NYC Protest for American Revolution. Globalrevolution. Solyndra employees: Company suffered from mismanagement, heavy spending. As the $344 million factory went up just down the road from the company’s leased plant in Fremont, Calif., workers watched as pallets of unsold solar panels stacked up in storage.
Many wondered: Was the factory needed? “After we got the loan guarantee, they were just spending money left and right,” said former Solyndra engineer Lindsey Eastburn. “Because we were doing well, nobody cared. Because of that infusion of money, it made people sloppy.” Solyndra’s ability to secure federal backing also made the company eager for more assistance, interviews and records show. On Friday, company executives are scheduled to appear before a House committee investigating how Solyndra obtained its loan and whether the Obama White House rushed its approval for political reasons. A key question for lawmakers is whether Solyndra executives misled Congress about the financial state of the company as late as July, when questions about the loan surfaced on Capitol Hill.
Read More on PostPolitics.com. U.S. Cities Criminalize Homelessness, Violate Human Rights Agreements. The challenges poor and homeless Americans often face accessing clean drinking water and restroom facilities violate international human rights standards, according to a report issued by a United Nations investigator this month.
Catarina de Albuquerque, a U.N. Special Rapporteur on the Human Right to Water and Sanitation, visited the United States in late February at the invitation of the U.S. government. She found homeless individuals around the country not only struggle to access running water and restroom facilities but increasingly face criminal and civil sanctions when they improvise solutions. The right to safe drinking water and restroom facilities is a part of the Universal Declaration of Human Rights and the International Covenant on Economic, Social and Cultural Rights. The most recent federal homeless count data available is from January 2010. Live Poor or Die: The New American Retirement.
The very idea of retiring in America had become a mirage–tantalizing, but always sliding into the distance.
Those visions of golden years spent playing golf in Tucson or bridge in Boca Raton, promoted by AARP magazine and purveyors of retirement investments, are now nothing more than a chimera for most Americans. The exception, of course, is a wealthy minority, who for the past decade has been squirreling away money they should have been paying in taxes. For everyone else, old age been reduced to three alternatives: Those of us lucky enough to have jobs can keep working indefinitely; the rest can live poor or die. Anyone who doubts this blunt truth should take a look at a few few recent trends. Start with something called the Retirement Income Deficit. This gap is due, in large part, to the demise of the old-fashioned, fixed-income pension system. Even public employees lack the retirement security they once had. But that’s not the end of it. This Manufacturer Can't Find 100 Unemployed Americans With Basic Math Skills To Hire. Here's the ugly side of the U.S. unemployment problem that would be political suicide for a politician to highlight.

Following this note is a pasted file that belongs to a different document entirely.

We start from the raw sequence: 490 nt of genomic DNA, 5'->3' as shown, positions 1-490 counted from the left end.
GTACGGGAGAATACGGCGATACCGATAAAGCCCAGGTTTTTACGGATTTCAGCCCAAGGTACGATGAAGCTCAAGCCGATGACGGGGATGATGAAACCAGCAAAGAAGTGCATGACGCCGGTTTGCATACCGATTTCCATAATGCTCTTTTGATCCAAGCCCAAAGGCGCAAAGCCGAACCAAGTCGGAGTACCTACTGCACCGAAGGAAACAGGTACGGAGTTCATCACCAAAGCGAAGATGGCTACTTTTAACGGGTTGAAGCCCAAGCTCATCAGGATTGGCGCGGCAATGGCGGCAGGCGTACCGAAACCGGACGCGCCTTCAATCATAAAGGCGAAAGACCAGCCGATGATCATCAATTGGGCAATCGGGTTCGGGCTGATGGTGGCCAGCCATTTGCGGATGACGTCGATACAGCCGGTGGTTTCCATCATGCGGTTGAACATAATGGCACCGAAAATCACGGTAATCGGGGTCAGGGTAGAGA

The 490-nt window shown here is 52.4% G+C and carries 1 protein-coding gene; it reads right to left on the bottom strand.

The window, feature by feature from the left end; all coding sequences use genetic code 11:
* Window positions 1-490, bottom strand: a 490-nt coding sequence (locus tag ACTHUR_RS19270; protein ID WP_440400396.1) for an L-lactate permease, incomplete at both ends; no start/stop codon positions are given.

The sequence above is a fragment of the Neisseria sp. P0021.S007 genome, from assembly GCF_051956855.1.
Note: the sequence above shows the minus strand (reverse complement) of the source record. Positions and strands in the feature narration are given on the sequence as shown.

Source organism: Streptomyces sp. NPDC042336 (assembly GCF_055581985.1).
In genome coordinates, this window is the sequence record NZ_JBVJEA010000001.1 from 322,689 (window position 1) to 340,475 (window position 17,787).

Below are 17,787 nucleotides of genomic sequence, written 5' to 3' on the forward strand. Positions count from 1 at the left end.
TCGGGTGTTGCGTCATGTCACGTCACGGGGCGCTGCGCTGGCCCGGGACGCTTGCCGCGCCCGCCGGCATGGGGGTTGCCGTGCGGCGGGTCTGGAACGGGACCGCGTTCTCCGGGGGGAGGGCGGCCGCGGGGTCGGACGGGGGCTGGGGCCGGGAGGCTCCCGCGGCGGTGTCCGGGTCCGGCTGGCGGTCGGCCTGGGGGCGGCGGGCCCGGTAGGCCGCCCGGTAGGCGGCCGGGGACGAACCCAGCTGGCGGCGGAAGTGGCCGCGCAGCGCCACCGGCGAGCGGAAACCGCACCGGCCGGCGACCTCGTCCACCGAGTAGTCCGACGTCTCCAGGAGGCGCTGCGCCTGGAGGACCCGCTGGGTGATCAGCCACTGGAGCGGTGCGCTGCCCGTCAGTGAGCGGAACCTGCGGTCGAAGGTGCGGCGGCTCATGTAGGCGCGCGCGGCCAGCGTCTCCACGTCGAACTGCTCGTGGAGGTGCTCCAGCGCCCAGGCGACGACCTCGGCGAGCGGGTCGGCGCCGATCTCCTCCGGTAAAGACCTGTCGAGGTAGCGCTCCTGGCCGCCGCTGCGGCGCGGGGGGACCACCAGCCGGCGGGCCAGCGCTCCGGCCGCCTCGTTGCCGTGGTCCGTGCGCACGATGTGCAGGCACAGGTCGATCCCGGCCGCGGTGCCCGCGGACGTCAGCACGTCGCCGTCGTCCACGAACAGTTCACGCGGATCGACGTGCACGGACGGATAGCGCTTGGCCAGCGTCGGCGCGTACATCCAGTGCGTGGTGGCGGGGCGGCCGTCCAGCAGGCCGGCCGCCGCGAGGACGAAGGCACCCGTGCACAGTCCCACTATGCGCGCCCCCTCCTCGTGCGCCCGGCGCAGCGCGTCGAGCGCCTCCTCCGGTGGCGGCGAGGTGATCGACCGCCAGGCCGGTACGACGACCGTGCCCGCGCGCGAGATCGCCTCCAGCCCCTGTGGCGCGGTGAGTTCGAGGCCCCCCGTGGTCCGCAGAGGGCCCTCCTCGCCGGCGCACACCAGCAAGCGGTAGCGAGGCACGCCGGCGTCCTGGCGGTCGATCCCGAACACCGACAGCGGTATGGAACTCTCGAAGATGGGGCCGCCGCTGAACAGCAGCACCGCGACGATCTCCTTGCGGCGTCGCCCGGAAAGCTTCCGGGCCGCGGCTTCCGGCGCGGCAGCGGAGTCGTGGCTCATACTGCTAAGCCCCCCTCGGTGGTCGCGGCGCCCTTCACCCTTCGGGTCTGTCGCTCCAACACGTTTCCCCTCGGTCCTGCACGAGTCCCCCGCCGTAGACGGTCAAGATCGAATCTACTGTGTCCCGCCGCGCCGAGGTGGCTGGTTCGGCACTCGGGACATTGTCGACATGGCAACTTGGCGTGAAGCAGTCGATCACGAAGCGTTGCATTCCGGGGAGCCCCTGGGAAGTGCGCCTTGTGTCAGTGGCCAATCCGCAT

Current U.S. unemployment isn't just about a lack of job creation from companies, outsourcing, or a lack of trade protections. Sometimes it's just due to a lack of skills on the part of Americans. For example, Ben Venue Laboratories can't find 100 people out of 3,600 with rudimentary math skills: Here in this suburb of Cleveland, supervisors at Ben Venue Laboratories, a contract drug maker for pharmaceutical companies, have reviewed 3,600 job applications this year and found only 47 people to hire at $13 to $15 an hour, or about $31,000 a year.
All candidates at Ben Venue must pass a basic skills test showing they can read and understand math at a ninth-grade level. “You would think in tough economic times that you would have your pick of people,” said Thomas J.